The Finance Ministry said that it would borrow Rs 1.1 lakh crore and give that amount as loan to states under a special borrowing window, rather than states do it on their own. A legal battle with states is something the political leadership wanted to avoid with regards to the GST Council, sources told Moneycontrol.
By some accounts, things changed after Kerala Finance Minister Thomas Isaac publicly said that a few states are considering taking the Centre to court on the issue of Goods and Service Tax (GST) compensation.
“Some of the States are likely to approach SC against discriminatory and illegal action of Centre regarding GST Compensation. Kerala CM to chair a meeting of law, tax and finance departments and advocate general to take final decision on Kerala’s stance tomorrow afternoon,” Isaac had tweeted on October 15.
That very evening, the Finance Ministry said that it would borrow Rs 1.1 lakh crore and give that amount as loan to states under a special borrowing window, rather than states do it on their own. A legal battle with states is something the political leadership wanted to avoid with regards to the GST Council, sources told Moneycontrol.
After several GST Council meetings failed to arrive at a consensus on the borrowing mechanism to resolve the compensation issue, Finance Minister Nirmala Sitharaman after October 13 Council meeting announced that states which are willing to borrow would be allowed to do so through a special window by the Reserve Bank of India (RBI).
But before making the announcement, the Centre was still to seek the RBI's view on the same. "The discussion with the RBI was supposed to happen because some states had conveyed that they needed the money on an immediate basis. The announcement was made to tell states that those who needed money would be allowed," a senior official aware of the deliberations told Moneycontrol.
As the GST Council could not reach a consensus on borrowing options in lieu of compensation cess shortfall, Sitharaman had said after the October 13 meeting that some states questioned whether the Council has any authority to disallow those states that have already opted for one of the borrowing options from going ahead with their borrowing plans.
The following day, the Centre allowed 21 states to mobilise Rs 78,542 crore to opt for option 1 to meet the GST revenue shortfall.
"The RBI then expressed concerns over allowing different states to hold their own borrowing plans. There was also the issue of different states getting different rates. Hence the RBI advised that the borrowing should be routed through the Centre," the official said.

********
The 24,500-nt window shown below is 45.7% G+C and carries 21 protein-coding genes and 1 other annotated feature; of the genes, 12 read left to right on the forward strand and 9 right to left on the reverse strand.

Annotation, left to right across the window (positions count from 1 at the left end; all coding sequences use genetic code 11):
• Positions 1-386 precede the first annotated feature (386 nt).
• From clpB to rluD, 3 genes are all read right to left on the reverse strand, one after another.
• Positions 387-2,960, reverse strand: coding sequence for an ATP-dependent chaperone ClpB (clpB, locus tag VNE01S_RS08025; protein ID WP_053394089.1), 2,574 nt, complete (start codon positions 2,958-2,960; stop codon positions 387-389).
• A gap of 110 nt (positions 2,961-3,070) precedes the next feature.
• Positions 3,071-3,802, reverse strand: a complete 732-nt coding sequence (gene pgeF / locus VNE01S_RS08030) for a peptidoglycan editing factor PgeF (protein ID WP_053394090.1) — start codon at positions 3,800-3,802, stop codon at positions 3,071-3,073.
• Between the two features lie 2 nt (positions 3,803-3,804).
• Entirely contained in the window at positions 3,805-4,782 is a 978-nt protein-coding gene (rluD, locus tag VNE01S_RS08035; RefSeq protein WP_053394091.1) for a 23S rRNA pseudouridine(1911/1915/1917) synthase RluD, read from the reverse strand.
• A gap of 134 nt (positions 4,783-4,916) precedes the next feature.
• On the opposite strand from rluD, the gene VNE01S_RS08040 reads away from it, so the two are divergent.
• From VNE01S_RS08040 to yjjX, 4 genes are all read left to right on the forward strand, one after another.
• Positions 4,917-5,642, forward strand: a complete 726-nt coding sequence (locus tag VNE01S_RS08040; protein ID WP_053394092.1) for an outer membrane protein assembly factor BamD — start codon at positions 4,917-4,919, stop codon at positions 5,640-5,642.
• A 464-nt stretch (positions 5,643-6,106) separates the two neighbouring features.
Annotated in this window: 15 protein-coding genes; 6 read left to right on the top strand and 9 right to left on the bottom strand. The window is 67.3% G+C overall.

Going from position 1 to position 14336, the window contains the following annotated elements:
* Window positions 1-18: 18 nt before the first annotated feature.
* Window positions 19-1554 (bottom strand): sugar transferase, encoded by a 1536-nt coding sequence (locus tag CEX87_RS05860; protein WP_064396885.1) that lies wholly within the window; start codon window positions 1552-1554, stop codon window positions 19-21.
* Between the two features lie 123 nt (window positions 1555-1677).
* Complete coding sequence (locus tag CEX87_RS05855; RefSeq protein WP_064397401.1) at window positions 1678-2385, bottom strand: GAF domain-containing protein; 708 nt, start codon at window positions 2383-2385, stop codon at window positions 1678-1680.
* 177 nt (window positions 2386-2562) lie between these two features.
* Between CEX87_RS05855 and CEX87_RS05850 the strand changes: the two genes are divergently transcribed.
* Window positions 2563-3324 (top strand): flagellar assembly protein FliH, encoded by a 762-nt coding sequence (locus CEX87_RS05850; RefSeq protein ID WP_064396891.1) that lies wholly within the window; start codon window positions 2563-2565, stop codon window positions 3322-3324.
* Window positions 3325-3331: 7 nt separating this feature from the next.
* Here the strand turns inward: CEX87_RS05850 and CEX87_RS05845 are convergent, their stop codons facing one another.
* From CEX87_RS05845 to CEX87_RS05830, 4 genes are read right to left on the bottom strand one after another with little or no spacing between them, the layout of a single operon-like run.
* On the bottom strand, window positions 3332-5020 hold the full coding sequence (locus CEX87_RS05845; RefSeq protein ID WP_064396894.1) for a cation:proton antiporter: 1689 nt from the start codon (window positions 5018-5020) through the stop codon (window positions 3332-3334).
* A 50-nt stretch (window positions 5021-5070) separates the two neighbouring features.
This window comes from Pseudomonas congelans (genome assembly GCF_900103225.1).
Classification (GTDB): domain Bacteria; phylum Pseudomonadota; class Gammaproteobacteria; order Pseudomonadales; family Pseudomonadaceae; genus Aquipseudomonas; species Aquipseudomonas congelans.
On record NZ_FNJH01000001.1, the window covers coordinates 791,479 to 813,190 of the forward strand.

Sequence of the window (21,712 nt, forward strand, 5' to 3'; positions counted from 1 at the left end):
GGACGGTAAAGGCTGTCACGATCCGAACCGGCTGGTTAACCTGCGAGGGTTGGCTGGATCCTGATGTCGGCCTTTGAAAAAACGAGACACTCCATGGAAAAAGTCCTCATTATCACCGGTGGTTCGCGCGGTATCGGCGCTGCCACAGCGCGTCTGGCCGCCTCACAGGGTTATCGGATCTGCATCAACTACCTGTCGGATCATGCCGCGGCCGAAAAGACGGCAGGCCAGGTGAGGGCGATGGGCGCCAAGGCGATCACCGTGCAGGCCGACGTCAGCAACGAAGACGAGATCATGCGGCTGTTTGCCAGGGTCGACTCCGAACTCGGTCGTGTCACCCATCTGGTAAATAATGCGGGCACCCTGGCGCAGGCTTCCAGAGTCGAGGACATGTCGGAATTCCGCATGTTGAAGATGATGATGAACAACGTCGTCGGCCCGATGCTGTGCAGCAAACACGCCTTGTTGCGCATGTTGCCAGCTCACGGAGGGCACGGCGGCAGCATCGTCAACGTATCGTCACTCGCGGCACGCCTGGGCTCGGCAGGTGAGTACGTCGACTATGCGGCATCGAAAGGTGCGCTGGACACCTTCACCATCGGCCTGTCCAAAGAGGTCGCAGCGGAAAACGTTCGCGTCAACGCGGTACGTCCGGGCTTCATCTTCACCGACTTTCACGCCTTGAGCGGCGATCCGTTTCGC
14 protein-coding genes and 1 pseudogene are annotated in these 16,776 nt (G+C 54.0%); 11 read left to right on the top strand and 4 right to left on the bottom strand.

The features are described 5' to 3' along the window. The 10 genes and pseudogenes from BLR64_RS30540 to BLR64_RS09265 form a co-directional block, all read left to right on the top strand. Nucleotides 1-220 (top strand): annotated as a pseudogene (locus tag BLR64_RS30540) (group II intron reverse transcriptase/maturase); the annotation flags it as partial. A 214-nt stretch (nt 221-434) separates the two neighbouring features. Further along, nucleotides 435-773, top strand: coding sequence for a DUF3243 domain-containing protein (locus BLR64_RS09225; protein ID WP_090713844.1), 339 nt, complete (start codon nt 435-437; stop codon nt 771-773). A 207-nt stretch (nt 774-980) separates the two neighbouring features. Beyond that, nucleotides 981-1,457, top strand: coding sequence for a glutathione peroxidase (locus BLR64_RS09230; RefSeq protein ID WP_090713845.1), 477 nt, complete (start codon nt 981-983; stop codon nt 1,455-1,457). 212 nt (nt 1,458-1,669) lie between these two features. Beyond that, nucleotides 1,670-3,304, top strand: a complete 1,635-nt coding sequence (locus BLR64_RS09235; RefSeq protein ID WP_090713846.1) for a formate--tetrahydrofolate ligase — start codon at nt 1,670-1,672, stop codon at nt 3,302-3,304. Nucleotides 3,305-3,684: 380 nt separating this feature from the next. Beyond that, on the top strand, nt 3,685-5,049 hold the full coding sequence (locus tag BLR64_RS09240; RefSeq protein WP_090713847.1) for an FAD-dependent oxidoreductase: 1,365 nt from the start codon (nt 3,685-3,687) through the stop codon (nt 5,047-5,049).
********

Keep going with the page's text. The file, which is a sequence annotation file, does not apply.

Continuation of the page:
Another official explained that the Centre was only playing mediator, just as it happens when multilateral organisations give loans to state governments.
" Those (multilateral organisation) loans are routed through the Centre, it's never given directly to states. The Centre borrows and then gives it as back-to-back loans to states. This is the same," the official said.
The general government (states + centre) borrowings will not increase because of this, as the states that get the benefit from the special window are likely to borrow a considerably lesser amount from the additional borrowing facility of 2 percent of gross state domestic product (from 3 percent to 5 percent) under the Aatma Nirbhar Package, the government in a statement said.
"This will not have any impact on the fiscal deficit of the Government of India. The amounts will be reflected as the capital receipts of the state governments and as part of financing of its respective fiscal deficits," the statement said.
Following the Centre's announcements to borrow the estimated shortfall of Rs 1.1 lakh crore and pass on to states as back-to-back loans to states on October 15, it issued a fresh borrowing plan by including the additional amount in its calendar for the second half.
"To operationalise the special window to states for meeting the GST compensation cess shortfall of Rs 1.1 lakh crore, the Government of India (GoI) borrowing calendar is being modified in consultation with Reserve Bank of India (RBI)," an official statement said.
For the remaining period of the fiscal year 2020-21 (October 19, 2020 to March 31, 2021) the Centre would borrow an aggregate amount of Rs 4.9 lakh crore. The additional amount for meeting the GST compensation shortfall would be raised equally at the rate of Rs 55,000 crore under the 3- year and 5-year tenors.
Last month, the Finance Ministry had said the government will borrow Rs 4.34 lakh crore in the second half of the current fiscal to meet its expenditure requirement amid the Covid-19 crisis.
With the addition, the total borrowing in the second half will increase to Rs 5.44 lakh crore.
As per the earlier announcement, the borrowing was to be done in 16 weekly auctions at Rs 27,000-28,000 crore and the tenures would be the same as the first half — of 2, 5, 10, 14, 30 and 40 years.
However, with the revision, Rs 5.44 lakh crore borrowing would be done over 22 weeks. Of this, Rs 56,000 crore has already been mobilised by the government, so the remaining Rs 4.88 lakh crore would be raised in the remaining 20 weeks.